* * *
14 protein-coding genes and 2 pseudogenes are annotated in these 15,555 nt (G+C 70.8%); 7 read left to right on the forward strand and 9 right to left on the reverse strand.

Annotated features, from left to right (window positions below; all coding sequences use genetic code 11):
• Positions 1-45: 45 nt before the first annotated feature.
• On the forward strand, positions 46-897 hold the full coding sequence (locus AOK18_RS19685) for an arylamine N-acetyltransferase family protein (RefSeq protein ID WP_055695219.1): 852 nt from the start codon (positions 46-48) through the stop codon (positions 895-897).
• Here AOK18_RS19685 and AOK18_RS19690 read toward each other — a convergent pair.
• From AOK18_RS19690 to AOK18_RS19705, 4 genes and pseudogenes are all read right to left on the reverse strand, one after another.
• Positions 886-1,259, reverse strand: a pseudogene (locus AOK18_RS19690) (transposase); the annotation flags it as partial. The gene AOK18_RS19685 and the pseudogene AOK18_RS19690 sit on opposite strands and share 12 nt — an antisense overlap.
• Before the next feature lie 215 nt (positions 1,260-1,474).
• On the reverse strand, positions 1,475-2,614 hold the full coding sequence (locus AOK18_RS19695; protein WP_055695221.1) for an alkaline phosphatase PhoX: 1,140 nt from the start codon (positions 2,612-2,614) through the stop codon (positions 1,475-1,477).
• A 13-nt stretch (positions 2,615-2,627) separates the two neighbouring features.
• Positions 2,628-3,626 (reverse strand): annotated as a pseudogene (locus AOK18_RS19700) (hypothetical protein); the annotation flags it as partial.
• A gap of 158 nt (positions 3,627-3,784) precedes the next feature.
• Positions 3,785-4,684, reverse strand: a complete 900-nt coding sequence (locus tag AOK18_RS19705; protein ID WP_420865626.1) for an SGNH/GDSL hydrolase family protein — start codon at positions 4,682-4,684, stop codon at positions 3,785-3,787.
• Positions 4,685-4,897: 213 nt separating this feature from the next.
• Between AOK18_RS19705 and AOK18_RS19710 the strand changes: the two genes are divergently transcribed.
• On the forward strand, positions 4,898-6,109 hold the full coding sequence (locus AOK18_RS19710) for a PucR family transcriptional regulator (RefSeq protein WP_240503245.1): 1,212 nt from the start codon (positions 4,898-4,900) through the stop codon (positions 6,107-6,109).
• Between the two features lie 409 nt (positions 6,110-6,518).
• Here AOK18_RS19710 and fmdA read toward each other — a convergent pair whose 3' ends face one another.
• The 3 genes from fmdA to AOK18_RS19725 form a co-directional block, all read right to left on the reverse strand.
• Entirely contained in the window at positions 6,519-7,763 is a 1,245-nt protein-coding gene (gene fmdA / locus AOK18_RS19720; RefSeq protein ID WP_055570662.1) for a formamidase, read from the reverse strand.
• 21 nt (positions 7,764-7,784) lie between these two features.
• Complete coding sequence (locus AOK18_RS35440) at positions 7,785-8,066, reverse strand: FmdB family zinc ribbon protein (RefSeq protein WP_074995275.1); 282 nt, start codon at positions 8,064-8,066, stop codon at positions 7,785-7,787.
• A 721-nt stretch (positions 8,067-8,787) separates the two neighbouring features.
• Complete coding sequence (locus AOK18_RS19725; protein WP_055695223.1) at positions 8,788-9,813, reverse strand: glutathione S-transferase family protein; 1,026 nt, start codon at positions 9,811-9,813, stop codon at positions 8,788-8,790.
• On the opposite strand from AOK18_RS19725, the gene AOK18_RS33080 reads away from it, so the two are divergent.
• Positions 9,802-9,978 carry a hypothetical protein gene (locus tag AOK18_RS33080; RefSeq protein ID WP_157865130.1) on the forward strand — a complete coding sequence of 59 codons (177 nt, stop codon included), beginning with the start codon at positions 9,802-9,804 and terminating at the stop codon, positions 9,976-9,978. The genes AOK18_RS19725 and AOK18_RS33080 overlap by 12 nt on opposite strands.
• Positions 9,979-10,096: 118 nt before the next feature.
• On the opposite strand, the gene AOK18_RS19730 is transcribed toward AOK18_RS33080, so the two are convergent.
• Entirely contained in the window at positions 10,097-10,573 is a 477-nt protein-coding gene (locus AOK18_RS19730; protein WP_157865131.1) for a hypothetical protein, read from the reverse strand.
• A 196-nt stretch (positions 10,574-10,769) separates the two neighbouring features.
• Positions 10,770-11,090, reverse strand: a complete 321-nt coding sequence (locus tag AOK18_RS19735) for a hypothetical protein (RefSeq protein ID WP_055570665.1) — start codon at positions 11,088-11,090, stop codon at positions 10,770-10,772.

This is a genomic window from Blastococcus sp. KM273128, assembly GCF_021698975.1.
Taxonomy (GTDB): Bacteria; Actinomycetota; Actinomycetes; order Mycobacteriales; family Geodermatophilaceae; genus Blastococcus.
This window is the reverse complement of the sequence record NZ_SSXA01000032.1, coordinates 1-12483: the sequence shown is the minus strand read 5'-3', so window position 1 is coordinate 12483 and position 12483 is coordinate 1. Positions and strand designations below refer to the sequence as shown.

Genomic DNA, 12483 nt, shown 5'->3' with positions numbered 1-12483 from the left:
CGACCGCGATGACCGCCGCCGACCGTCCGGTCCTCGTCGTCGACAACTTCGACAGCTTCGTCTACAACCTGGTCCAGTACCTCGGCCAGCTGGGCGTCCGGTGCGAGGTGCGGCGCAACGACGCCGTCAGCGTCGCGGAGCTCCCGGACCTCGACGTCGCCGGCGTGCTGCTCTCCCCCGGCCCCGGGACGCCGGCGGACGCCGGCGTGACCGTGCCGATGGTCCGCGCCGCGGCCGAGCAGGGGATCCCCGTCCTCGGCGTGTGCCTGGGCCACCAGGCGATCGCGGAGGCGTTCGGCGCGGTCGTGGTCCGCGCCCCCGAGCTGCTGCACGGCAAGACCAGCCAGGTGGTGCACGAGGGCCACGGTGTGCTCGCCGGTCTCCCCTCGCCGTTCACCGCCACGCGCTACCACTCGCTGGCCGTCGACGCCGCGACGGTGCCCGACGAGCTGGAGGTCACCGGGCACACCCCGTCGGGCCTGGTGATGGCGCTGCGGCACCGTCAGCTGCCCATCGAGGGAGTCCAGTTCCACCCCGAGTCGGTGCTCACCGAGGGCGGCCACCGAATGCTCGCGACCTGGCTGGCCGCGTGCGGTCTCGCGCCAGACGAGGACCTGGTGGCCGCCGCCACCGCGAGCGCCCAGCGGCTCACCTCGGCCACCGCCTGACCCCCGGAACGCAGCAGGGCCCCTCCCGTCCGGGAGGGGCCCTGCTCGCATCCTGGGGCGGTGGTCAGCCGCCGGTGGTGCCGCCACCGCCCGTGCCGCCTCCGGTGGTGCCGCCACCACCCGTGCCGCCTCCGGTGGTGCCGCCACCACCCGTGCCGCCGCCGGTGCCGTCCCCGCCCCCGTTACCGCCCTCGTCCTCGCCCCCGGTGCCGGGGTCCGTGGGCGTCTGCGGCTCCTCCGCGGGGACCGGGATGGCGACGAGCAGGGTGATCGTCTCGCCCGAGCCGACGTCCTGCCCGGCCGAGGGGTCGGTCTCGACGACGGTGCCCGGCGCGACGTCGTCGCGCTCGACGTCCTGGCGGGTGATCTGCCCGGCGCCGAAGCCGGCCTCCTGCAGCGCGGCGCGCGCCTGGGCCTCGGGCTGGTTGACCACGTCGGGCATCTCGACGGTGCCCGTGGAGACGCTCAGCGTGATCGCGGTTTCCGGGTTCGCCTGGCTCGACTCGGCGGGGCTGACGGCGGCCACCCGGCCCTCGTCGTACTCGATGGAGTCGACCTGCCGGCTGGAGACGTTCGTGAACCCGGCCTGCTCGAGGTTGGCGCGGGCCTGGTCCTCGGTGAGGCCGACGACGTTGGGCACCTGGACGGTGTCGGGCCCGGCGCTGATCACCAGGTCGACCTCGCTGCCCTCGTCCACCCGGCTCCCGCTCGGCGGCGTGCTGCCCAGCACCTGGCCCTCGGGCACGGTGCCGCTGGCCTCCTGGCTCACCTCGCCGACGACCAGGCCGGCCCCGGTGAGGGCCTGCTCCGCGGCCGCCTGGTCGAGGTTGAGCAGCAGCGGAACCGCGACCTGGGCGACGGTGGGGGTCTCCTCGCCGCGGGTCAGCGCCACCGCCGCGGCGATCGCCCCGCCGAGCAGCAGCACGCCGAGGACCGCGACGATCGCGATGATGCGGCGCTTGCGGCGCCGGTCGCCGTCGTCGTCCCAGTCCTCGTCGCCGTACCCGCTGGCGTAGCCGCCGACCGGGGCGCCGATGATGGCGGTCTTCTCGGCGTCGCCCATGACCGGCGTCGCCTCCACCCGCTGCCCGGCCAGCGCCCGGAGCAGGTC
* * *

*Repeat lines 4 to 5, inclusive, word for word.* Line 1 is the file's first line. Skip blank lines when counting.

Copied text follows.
• On the forward strand, positions 46-897 hold the full coding sequence (locus AOK18_RS19685) for an arylamine N-acetyltransferase family protein (RefSeq protein ID WP_055695219.1): 852 nt from the start codon (positions 46-48) through the stop codon (positions 895-897).
• Here AOK18_RS19685 and AOK18_RS19690 read toward each other — a convergent pair.